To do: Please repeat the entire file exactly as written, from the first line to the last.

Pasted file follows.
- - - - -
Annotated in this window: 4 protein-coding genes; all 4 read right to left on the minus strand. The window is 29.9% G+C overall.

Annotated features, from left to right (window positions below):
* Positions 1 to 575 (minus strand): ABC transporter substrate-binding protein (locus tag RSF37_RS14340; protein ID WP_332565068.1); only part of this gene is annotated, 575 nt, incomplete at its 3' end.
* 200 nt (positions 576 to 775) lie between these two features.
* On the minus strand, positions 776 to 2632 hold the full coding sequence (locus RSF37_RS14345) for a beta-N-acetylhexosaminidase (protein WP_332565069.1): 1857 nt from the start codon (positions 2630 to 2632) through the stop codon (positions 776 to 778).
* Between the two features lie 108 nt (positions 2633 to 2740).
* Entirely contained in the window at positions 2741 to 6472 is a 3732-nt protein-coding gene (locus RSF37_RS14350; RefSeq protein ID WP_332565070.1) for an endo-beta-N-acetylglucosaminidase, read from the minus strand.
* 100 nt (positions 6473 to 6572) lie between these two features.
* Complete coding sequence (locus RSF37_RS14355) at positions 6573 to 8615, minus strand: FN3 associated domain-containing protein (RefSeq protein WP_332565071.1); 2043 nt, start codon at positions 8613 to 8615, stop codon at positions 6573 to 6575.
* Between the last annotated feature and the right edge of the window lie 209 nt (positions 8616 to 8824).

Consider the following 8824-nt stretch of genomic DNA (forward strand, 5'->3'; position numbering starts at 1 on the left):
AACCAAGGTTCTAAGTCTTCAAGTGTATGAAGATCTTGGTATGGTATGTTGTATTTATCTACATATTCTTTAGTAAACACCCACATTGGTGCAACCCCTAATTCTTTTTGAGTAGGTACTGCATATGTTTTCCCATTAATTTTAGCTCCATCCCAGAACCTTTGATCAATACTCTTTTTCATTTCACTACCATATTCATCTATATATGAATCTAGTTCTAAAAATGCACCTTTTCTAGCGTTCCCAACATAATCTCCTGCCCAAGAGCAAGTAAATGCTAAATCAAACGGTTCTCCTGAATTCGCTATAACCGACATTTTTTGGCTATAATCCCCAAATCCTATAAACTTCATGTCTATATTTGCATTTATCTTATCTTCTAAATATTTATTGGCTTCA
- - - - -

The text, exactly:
Annotated in this window: 4 protein-coding genes; all 4 read right to left on the minus strand. The window is 29.9% G+C overall.

Annotated features, from left to right (window positions below):
* Positions 1 to 575 (minus strand): ABC transporter substrate-binding protein (locus tag RSF37_RS14340; protein ID WP_332565068.1); only part of this gene is annotated, 575 nt, incomplete at its 3' end.
* 200 nt (positions 576 to 775) lie between these two features.
* On the minus strand, positions 776 to 2632 hold the full coding sequence (locus RSF37_RS14345) for a beta-N-acetylhexosaminidase (protein WP_332565069.1): 1857 nt from the start codon (positions 2630 to 2632) through the stop codon (positions 776 to 778).
* Between the two features lie 108 nt (positions 2633 to 2740).
* Entirely contained in the window at positions 2741 to 6472 is a 3732-nt protein-coding gene (locus RSF37_RS14350; RefSeq protein ID WP_332565070.1) for an endo-beta-N-acetylglucosaminidase, read from the minus strand.
* 100 nt (positions 6473 to 6572) lie between these two features.
* Complete coding sequence (locus RSF37_RS14355) at positions 6573 to 8615, minus strand: FN3 associated domain-containing protein (RefSeq protein WP_332565071.1); 2043 nt, start codon at positions 8613 to 8615, stop codon at positions 6573 to 6575.
* Between the last annotated feature and the right edge of the window lie 209 nt (positions 8616 to 8824).

Consider the following 8824-nt stretch of genomic DNA (forward strand, 5'->3'; position numbering starts at 1 on the left):
AACCAAGGTTCTAAGTCTTCAAGTGTATGAAGATCTTGGTATGGTATGTTGTATTTATCTACATATTCTTTAGTAAACACCCACATTGGTGCAACCCCTAATTCTTTTTGAGTAGGTACTGCATATGTTTTCCCATTAATTTTAGCTCCATCCCAGAACCTTTGATCAATACTCTTTTTCATTTCACTACCATATTCATCTATATATGAATCTAGTTCTAAAAATGCACCTTTTCTAGCGTTCCCAACATAATCTCCTGCCCAAGAGCAAGTAAATGCTAAATCAAACGGTTCTCCTGAATTCGCTATAACCGACATTTTTTGGCTATAATCCCCAAATCCTATAAACTTCATGTCTATATTTGCATTTATCTTATCTTCTAAATATTTATTGGCTTCA